US regional banks are a relatively small component of the US investment-grade market at below 2 per cent, he says, although the failure of SVB, as well as Credit Suisse, led to a broader underperformance of other US and European bank bonds versus the broader market.

“We continue to find most value [in] bonds from the larger, national champion banks given their diversified funding mix, high capitalisation levels and conservative balance sheets, and believe these issuers are well placed to navigate the multitude of possible economic scenarios in the year ahead,” Harar adds.

Bevan Blair, chief investment officer at One Four Nine Portfolio Management, likewise cites how average spreads on US investment-grade credit have moved out from 130 basis points to 150 basis points, but says it is “well within the boundaries” of normal market movement.

Credit Suisse’s takeover by UBS has arguably had a bigger effect, Blair adds. “AT1 securities have seen a significant write down, and have not recovered since Credit Suisse AT1 stock was essentially deemed worthless.

“AT1 stock is still down on average between 6 per cent and 7 per cent, and while this is a recovery from a loss of over 14 per cent, it has disproportionately hit funds with overweight to this type of security.”

When might corporate bonds be right for an investor?

The initial reaction to SVB’s collapse saw investors take money out of equity and corporate bond markets and favour cash, gold and treasuries, says Tom Hopkins, a portfolio manager at BRI Wealth Management.

But he says that given the size of the global corporate bond markets and the role they play, they have a place in client portfolios.

So when it comes to weighing up whether corporate bonds are suitable for a client, what are some of the factors that should be considered?

Risk appetite: “The goal is to determine how much risk the client can, or is willing to, take when investing in bonds, and understanding that not all bond investments are deemed lower risk,” Hopkins says.

We continue to find most value in bonds from the larger, national champion banks given their diversified funding mix.
Darpan Harar, Ninety One

David Appleton, a senior investment director at Brooks Macdonald, says corporate bonds may be the right choice for clients seeking a predictable, regular income with a predictable capital return if the investment is held to maturity.

“This makes them an attractive investment option for those looking for a steady income stream. However, it is crucial to remember that the investment is not risk-free, and corporate bonds have varying degrees of asset price volatility depending on the interest rate and credit risk being taken,” he says.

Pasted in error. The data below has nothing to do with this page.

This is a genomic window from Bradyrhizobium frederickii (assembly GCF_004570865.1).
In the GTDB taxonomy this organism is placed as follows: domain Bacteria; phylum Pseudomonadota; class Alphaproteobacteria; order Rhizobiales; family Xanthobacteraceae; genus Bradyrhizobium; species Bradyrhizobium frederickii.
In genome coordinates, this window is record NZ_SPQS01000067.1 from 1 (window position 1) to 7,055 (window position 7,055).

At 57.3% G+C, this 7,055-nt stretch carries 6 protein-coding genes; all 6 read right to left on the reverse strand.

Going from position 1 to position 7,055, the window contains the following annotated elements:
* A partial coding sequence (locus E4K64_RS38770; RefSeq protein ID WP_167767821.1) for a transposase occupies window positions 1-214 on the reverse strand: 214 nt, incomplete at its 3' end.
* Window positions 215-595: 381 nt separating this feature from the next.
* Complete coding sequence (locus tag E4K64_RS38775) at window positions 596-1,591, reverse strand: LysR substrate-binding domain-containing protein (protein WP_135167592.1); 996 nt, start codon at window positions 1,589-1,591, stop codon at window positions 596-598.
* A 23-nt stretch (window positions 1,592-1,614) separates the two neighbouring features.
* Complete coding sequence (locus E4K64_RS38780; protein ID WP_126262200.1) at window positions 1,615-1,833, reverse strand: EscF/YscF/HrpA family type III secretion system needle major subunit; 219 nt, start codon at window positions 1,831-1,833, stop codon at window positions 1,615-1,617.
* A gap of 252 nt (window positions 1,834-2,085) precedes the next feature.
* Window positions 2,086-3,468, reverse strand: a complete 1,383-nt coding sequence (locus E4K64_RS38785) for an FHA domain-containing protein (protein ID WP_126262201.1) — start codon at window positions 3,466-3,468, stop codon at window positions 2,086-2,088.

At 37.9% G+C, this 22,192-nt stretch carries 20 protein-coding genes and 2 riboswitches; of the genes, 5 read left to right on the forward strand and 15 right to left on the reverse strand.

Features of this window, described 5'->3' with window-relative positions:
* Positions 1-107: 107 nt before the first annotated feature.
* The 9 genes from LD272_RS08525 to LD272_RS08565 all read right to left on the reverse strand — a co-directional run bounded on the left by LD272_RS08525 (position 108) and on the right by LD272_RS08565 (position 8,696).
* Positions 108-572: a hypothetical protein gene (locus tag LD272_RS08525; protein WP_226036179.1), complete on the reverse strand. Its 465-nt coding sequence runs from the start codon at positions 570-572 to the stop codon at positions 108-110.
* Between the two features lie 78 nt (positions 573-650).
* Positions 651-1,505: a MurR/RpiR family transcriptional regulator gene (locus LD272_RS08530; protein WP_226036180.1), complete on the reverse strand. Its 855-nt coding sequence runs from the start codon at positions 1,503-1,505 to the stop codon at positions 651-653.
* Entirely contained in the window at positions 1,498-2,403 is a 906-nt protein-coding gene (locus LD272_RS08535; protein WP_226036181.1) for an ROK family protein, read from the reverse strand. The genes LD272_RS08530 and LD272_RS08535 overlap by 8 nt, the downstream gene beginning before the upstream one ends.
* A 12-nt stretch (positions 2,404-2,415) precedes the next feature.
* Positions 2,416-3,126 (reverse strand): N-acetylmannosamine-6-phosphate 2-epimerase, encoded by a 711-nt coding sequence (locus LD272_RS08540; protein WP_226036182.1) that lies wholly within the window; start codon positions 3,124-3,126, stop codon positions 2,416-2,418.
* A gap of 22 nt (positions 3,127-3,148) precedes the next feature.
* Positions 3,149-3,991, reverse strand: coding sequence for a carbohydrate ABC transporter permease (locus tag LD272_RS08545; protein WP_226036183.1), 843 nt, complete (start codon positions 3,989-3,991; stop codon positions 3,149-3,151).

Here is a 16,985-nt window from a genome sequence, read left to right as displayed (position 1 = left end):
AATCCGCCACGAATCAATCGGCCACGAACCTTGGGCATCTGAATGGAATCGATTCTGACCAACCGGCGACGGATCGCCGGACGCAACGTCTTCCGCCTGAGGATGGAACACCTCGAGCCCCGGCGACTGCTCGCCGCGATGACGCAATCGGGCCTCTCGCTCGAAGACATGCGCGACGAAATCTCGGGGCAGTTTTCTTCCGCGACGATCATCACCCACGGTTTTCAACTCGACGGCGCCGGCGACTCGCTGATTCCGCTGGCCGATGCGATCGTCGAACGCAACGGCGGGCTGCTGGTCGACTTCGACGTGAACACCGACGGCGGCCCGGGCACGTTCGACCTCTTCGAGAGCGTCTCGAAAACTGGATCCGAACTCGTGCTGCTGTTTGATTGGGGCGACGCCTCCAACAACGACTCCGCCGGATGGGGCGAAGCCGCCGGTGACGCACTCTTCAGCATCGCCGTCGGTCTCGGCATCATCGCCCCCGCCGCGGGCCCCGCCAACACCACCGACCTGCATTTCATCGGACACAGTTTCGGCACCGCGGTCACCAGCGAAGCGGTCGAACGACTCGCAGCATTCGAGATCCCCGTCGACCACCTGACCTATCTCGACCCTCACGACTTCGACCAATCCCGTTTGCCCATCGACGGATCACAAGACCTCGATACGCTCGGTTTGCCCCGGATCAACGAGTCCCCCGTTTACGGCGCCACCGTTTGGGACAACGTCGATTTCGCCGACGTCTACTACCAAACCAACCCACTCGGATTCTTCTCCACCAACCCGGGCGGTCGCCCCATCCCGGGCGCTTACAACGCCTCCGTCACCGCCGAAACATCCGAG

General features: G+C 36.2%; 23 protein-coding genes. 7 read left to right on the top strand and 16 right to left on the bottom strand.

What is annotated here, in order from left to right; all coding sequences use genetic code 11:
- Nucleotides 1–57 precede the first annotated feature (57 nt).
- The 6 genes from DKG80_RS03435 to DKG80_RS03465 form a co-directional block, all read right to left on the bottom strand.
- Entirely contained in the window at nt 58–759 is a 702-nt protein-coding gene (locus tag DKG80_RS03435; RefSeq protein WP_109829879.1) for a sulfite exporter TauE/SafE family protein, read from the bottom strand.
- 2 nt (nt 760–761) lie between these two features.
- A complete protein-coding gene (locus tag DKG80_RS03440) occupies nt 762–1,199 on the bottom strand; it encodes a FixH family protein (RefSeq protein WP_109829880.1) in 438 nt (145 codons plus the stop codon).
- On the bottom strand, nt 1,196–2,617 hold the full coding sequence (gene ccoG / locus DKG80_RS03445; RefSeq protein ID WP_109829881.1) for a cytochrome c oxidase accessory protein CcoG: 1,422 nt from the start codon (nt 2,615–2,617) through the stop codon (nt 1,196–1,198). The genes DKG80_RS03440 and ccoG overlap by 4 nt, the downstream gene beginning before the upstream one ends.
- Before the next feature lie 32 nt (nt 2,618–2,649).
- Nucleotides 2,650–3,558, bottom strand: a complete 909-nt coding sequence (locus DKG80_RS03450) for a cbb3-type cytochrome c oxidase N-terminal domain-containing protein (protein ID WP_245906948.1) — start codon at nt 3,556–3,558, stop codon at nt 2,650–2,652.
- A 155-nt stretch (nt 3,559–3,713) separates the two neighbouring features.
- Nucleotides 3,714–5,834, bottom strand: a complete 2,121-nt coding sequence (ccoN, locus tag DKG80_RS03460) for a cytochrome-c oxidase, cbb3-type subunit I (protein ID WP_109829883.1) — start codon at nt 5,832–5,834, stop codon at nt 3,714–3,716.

Interest rate risk: Appleton describes interest rate risk as a key risk of corporate bonds. “The important thing [with interest rate duration] is the time horizon of the client.

“Many corporate bond markets have long average weighted maturities, and consequently are very sensitive to relatively small changes in future interest rate expectations.

“To mitigate this risk, advisers may suggest short-duration products, which typically involves owning bonds that mature in five years or less.”

Indeed, many discovered to their cost that they held assets with too much duration last year, says Jerry Wharton, manager of the Church House Investment Grade Fixed Interest Fund.

“Now that the interest rate cycle is nearing its peak there is less risk from this angle,” he says.

“But the best yields can currently be found from the short end of the asset class, and there is little compensation for embracing longer duration and therefore potential volatility. This might change but currently, interest rates look likely to stay higher for longer than some expect.”

Liquidity risk: Besides credit risk and interest rate risk, advisers should also consider liquidity risk, Wharton says.

“This is an over-the-counter asset class and can, and does, go almost completely illiquid in times of volatility. Credit spreads can balloon out. The consequent effect on capital values can be severe.”

When uncertainty and volatility go up, liquidity tends to go down, says Pimco economist Tiffany Wilding. “Looking ahead, we see policy-related volatility going down this year as we approach the end of tightening cycles. That contrasts with last year, which saw a large repricing for the Fed and other major central bank rates.”

Tax implications of holding corporate bonds

Tax implications will differ for each investor, but in general, corporate bonds generate taxable income and non-qualifying corporate bonds can incur capital gains tax, says Faisal Manji, a director in the global manager research team at RBC Wealth Management.

“Many bonds now trade substantially below their par value because of the rapid rise in interest rates, which creates more potential for capital gains,” he adds.

Qualifying corporate bonds, meanwhile, are not subject to CGT.

The different roles of different bonds

It is important to hold a broad range of bonds across sectors, duration, and geographies, as each can play different roles, says Kelly Gemmell, a senior fixed income product specialist at Vanguard.